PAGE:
There was always hope. Hope in the better tomorrow when a day was rough. Hope that the rain would stop that day when the cabin decided to flood. Hope that the cold would end and we would see the sun. Hope that when we had been to the ocean to scream things would be better by the time we got home. And that was the thing with hope. Somehow it always happened. Somehow the rain did stop, admittedly three days later, but there was an end to the water rising and a lot of clearing up to do. That also passed. Somehow things did get better. A new job would come in for Zah, someone would buy a book, a garden would be commissioned. Somehow hope never failed us even though it could take a while. What we needed, not always what we wanted, would happen and we would be grateful.
The cabin was always a fun way to hope. We built it log by log, bit by bit in a “T” shape because for me light was important. I’d spent too many years locked away in a dimly lit New York apartment and lack of life left me feeling sickened. So the bedroom was one arm of the “T’ with windows on all sides. North, south, east, west I was able to look out and feel a breeze through an open window. One night Zah told me that he was concerned when we designed it but said nothing. He had seen in my eyes the fear of the dark and the need to see the trees and ocean. So he’d said nothing and we had built our crazy cabin. That first winter we froze thanks to all the glass but Zah told me it was worth it to see me smile unconsciously as I saw some bird or animal through the window. The following spring we saved and bought triple glazing for the room and I made heavier curtains. After that we never had to hope for warmth again. Anyway we had each other, the dogs, and there was always extra duvets.
Every time we had to hope it would come to pass. One night by the fire pit as we were drowsily watching the lights dance Zah asked me about my hopes. I said that I hoped he would keep this cuddle going while magically finding a way of grabbing another bottle of wine from the kitchen. As I lay there slightly dazed from being allowed to fall back out of his arms and I heard his feet pounding the ground to get the bottle I stopped to think about it. The hopes we allowed ourselves were realities waiting to happen. They weren’t special just things that would come into being when the time was right. Like the promises we never hoped for what we didn’t subconsciously know was reality. There was no hope of someday owning a Porsche or finding ourselves millionaires because that didn’t matter and we had no surety in it. What we hoped was the inevitable would happen and it did. Zah came pounding back with the wine and as we took turns swigging from the bottle I told him what I’d realized. “Good, eh? I know what I hope for” was all he came up with before he burped and things became more adult under the lights. Now that was a certainty waiting to happen.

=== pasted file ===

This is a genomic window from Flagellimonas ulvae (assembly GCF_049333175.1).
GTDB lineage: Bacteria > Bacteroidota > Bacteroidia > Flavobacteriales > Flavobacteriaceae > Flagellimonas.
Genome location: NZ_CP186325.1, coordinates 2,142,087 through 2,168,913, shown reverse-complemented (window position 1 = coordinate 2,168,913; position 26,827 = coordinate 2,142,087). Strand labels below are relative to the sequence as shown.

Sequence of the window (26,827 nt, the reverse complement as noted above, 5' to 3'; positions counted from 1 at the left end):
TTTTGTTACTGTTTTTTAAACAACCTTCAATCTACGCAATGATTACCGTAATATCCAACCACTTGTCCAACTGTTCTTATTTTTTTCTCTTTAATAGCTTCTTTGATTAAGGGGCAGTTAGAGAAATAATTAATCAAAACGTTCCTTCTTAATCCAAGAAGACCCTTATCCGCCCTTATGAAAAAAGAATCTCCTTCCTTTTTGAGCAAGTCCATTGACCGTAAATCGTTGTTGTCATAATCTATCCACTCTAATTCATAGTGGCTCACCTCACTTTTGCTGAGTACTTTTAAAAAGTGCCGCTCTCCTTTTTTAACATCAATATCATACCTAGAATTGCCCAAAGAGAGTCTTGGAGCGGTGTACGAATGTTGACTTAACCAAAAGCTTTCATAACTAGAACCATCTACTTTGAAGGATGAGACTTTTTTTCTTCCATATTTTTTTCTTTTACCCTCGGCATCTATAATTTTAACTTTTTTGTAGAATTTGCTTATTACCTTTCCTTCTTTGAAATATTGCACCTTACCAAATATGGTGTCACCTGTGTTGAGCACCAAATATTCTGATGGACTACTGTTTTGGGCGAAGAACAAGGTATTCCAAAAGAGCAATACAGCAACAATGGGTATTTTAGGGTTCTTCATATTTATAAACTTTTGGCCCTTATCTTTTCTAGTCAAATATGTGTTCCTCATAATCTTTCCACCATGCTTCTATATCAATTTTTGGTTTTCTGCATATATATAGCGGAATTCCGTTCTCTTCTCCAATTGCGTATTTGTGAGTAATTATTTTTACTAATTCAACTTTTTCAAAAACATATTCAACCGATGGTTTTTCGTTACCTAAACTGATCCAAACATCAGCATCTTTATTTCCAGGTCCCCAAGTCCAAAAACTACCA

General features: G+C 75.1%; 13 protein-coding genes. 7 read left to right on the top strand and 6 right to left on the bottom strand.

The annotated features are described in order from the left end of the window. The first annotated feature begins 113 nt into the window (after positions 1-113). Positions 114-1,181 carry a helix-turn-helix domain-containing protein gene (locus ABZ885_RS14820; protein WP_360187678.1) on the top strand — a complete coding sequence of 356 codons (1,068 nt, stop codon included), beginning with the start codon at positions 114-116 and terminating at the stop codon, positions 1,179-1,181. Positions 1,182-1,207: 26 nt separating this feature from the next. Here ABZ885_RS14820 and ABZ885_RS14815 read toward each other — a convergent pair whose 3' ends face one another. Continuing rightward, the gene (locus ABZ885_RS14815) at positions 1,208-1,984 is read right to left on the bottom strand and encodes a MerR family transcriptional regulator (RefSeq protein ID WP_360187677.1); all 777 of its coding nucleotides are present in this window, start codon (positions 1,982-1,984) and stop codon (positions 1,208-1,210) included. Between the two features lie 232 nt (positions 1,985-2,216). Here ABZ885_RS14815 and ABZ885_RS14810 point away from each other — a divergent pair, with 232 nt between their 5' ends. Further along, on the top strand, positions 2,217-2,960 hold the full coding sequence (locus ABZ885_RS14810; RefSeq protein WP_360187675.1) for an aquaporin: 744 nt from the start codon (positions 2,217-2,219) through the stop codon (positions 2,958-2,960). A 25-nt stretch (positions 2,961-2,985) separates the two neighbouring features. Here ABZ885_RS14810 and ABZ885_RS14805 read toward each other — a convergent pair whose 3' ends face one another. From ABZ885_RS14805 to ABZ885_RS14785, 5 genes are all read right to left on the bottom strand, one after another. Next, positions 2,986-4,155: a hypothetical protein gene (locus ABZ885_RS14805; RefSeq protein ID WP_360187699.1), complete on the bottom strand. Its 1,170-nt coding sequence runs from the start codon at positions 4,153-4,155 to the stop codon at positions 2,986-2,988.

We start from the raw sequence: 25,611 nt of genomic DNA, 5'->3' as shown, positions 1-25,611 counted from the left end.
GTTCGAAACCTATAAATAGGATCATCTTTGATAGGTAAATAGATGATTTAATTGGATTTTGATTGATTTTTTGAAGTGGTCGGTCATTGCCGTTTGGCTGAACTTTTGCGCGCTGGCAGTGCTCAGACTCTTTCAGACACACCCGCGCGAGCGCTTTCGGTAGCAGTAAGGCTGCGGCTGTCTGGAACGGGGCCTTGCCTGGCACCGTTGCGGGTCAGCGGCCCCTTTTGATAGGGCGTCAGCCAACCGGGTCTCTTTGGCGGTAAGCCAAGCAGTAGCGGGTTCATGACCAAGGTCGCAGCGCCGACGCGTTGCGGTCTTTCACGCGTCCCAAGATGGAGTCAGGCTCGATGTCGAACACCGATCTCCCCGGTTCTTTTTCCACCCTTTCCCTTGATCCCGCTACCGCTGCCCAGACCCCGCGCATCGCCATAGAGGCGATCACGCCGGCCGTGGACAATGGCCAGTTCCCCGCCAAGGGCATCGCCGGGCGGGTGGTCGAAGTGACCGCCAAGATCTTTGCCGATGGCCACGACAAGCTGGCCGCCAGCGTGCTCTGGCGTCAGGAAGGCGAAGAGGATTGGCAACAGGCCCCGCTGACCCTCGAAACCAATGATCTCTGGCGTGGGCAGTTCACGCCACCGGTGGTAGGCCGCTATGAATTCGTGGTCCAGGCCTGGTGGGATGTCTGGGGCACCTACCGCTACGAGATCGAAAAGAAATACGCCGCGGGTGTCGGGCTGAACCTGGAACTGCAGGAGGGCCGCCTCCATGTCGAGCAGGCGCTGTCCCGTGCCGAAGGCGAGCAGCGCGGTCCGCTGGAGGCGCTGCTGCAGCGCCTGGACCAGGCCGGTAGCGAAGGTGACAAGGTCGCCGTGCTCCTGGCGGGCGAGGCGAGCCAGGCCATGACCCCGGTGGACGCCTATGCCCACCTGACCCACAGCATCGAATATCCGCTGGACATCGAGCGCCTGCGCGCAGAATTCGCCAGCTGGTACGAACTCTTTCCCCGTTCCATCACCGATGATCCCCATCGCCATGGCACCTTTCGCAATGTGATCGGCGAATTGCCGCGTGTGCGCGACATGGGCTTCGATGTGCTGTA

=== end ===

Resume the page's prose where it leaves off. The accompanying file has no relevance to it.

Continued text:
The realization was proved true when we flooded for the first time. The site should have been perfect but extra snowmelt meant that the stream running down to the ocean burst its banks and wiped out the rose garden. Zah and I were pleased that we’d thought of this and made sure that carpets weren’t wall to wall. Everything could be rolled up and packed up into my office in the roof. There we spent two days watching the water and kind of having a good time. The dogs would go wading through the kitchen and at one point something long and shadowy circled through the water. Whether it was a fish, an eel, or just weeds we never found out, but after we spotted it we agreed the dogs should stay dry. Again hope said the waters will go down and they did. This time meaning that we banked up our side of the stream to below the house and eventually turned the whole area into a very nice terrace. So I lost my roses, most were washed away, but it didn’t matter. Those bushes we found were planted elsewhere and grafts made. A very nice lady who read my work sent us three Souvenir de la Malmaison as a replacement when she heard about what had happened and so rose garden became roses all over the place. We were blessed and grateful that our home was still standing and we were safe.